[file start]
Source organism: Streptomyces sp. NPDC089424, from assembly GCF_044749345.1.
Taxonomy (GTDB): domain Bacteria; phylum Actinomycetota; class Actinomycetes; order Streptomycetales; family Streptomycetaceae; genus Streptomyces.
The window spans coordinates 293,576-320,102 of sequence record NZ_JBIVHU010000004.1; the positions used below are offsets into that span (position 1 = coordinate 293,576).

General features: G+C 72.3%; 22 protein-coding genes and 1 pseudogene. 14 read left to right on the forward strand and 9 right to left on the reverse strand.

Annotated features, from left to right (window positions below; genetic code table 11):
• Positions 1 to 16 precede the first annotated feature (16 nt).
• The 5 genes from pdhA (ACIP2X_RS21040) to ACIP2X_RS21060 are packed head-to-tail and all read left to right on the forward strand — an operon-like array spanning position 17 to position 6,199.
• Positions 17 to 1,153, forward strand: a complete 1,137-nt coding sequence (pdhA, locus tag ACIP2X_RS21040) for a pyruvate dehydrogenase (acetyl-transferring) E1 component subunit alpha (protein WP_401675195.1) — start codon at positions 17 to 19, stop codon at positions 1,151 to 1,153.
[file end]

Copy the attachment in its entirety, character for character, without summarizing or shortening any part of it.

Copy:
Source organism: Streptomyces sp. NPDC089424, from assembly GCF_044749345.1.
Taxonomy (GTDB): domain Bacteria; phylum Actinomycetota; class Actinomycetes; order Streptomycetales; family Streptomycetaceae; genus Streptomyces.
The window spans coordinates 293,576-320,102 of sequence record NZ_JBIVHU010000004.1; the positions used below are offsets into that span (position 1 = coordinate 293,576).

General features: G+C 72.3%; 22 protein-coding genes and 1 pseudogene. 14 read left to right on the forward strand and 9 right to left on the reverse strand.

Annotated features, from left to right (window positions below; genetic code table 11):
• Positions 1 to 16 precede the first annotated feature (16 nt).
• The 5 genes from pdhA (ACIP2X_RS21040) to ACIP2X_RS21060 are packed head-to-tail and all read left to right on the forward strand — an operon-like array spanning position 17 to position 6,199.
• Positions 17 to 1,153, forward strand: a complete 1,137-nt coding sequence (pdhA, locus tag ACIP2X_RS21040) for a pyruvate dehydrogenase (acetyl-transferring) E1 component subunit alpha (protein WP_401675195.1) — start codon at positions 17 to 19, stop codon at positions 1,151 to 1,153.